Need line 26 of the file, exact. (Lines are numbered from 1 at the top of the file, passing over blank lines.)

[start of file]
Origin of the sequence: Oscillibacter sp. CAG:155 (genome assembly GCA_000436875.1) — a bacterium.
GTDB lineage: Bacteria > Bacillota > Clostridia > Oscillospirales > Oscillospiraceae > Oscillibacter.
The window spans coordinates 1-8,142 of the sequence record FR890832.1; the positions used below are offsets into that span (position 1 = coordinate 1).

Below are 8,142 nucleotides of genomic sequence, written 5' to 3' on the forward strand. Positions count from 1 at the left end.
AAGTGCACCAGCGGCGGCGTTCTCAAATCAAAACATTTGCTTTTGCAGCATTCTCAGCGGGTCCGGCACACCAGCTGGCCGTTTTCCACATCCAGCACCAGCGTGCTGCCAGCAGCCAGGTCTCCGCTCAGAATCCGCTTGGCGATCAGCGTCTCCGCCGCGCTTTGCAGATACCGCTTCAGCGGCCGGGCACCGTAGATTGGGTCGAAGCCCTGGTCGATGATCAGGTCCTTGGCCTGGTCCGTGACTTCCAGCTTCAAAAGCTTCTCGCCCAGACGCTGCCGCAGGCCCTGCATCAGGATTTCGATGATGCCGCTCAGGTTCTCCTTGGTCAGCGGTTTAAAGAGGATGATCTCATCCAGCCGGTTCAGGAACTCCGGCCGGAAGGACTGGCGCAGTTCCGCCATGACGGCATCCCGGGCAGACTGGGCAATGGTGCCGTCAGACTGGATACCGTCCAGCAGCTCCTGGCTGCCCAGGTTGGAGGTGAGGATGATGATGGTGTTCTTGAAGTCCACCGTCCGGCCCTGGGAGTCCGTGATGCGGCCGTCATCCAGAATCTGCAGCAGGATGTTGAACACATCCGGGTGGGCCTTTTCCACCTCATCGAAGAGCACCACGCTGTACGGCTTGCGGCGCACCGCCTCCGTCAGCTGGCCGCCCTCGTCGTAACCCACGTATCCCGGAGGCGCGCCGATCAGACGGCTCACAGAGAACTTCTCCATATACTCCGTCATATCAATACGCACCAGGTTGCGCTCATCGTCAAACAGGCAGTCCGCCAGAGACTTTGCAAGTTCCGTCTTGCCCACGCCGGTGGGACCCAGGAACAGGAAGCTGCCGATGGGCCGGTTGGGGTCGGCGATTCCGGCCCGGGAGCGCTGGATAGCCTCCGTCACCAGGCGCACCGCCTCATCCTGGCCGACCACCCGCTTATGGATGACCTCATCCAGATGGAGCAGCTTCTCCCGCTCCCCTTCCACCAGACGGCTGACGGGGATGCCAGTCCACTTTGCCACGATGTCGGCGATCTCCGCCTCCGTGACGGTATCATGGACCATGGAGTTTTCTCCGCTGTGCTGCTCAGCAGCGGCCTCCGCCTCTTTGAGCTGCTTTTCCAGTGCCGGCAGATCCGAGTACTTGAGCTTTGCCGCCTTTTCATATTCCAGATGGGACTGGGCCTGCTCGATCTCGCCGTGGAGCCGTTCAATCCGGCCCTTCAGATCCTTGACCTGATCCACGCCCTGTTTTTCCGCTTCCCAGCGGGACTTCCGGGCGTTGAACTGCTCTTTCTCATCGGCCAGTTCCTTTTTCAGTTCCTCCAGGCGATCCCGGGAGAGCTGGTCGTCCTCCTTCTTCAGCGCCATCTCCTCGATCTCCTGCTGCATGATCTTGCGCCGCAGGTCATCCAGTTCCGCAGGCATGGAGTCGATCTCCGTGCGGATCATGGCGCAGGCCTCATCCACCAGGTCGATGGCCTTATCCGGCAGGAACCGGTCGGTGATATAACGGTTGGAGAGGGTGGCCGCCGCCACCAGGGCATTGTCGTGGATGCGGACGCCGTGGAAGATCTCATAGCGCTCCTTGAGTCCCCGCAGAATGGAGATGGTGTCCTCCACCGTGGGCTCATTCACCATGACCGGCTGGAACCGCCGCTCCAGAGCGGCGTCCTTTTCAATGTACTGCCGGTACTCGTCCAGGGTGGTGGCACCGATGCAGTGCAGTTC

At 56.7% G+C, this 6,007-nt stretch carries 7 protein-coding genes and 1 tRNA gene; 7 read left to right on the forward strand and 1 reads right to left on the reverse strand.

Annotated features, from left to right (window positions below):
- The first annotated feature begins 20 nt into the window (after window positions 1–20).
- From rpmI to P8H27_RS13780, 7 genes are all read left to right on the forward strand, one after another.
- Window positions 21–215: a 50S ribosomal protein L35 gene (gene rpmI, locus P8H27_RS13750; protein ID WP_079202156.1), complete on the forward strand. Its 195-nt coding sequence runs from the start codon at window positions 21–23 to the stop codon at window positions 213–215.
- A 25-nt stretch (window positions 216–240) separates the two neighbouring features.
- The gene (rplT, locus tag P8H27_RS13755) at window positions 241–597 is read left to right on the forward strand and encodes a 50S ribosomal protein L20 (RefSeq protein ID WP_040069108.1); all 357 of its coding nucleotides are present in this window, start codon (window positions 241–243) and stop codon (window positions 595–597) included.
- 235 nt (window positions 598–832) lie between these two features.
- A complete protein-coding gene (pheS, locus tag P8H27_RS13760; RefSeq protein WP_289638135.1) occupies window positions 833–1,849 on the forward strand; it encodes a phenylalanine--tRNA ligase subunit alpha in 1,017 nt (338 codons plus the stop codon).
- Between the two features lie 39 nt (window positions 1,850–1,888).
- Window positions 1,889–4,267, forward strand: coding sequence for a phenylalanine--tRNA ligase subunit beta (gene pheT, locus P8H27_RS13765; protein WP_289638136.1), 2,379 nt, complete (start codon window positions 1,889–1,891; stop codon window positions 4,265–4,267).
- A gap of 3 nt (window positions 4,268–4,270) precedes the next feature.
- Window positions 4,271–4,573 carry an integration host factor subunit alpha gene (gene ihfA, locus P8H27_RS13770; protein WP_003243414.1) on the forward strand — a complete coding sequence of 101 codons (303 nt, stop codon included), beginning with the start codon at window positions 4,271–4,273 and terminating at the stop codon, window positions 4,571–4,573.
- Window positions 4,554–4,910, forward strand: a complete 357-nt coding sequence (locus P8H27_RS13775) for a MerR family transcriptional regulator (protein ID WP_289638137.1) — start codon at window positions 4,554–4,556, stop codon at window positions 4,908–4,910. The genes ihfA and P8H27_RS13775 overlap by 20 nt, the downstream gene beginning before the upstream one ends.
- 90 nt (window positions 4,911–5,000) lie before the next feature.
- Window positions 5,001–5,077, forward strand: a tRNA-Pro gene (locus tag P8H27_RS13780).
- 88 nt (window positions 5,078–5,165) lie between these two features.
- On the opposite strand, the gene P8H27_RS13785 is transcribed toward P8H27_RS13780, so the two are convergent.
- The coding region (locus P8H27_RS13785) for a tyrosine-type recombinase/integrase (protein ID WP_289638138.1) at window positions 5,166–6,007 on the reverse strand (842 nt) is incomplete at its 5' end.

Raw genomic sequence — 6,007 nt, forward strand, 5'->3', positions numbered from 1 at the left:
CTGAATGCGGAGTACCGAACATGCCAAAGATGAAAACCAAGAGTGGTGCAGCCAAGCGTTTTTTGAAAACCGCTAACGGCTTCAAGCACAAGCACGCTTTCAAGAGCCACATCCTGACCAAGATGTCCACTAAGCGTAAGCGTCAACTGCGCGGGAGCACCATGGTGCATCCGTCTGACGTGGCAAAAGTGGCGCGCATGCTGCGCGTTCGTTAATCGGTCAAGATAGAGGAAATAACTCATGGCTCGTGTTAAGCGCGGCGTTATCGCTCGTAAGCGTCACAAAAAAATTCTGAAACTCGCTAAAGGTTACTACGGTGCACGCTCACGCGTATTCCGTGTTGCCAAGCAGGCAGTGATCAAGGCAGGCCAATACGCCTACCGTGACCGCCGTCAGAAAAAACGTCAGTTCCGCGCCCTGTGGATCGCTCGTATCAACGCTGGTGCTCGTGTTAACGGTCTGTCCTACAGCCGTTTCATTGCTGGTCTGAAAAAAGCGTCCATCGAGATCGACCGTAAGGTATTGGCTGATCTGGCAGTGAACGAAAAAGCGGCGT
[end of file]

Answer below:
CTGAATGCGGAGTACCGAACATGCCAAAGATGAAAACCAAGAGTGGTGCAGCCAAGCGTTTTTTGAAAACCGCTAACGGCTTCAAGCACAAGCACGCTTTCAAGAGCCACATCCTGACCAAGATGTCCACTAAGCGTAAGCGTCAACTGCGCGGGAGCACCATGGTGCATCCGTCTGACGTGGCAAAAGTGGCGCGCATGCTGCGCGTTCGTTAATCGGTCAAGATAGAGGAAATAACTCATGGCTCGTGTTAAGCGCGGCGTTATCGCTCGTAAGCGTCACAAAAAAATTCTGAAACTCGCTAAAGGTTACTACGGTGCACGCTCACGCGTATTCCGTGTTGCCAAGCAGGCAGTGATCAAGGCAGGCCAATACGCCTACCGTGACCGCCGTCAGAAAAAACGTCAGTTCCGCGCCCTGTGGATCGCTCGTATCAACGCTGGTGCTCGTGTTAACGGTCTGTCCTACAGCCGTTTCATTGCTGGTCTGAAAAAAGCGTCCATCGAGATCGACCGTAAGGTATTGGCTGATCTGGCAGTGAACGAAAAAGCGGCGT